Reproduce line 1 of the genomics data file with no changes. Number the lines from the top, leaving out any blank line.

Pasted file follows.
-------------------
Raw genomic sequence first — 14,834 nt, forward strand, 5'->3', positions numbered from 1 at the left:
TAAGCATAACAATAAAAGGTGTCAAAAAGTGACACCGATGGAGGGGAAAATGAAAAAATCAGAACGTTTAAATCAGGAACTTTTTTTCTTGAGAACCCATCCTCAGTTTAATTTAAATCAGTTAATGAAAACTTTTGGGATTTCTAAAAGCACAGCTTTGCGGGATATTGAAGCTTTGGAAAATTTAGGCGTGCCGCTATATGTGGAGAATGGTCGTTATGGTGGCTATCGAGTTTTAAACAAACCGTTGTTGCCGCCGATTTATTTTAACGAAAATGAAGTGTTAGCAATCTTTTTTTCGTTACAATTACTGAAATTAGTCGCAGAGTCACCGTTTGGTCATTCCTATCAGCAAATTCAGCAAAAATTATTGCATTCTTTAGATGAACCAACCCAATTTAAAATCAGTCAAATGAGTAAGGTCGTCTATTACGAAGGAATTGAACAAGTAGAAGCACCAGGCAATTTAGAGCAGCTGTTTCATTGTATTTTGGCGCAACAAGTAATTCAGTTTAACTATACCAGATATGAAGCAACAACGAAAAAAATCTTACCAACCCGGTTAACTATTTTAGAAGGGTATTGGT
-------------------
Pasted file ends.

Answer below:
Raw genomic sequence first — 14,834 nt, forward strand, 5'->3', positions numbered from 1 at the left: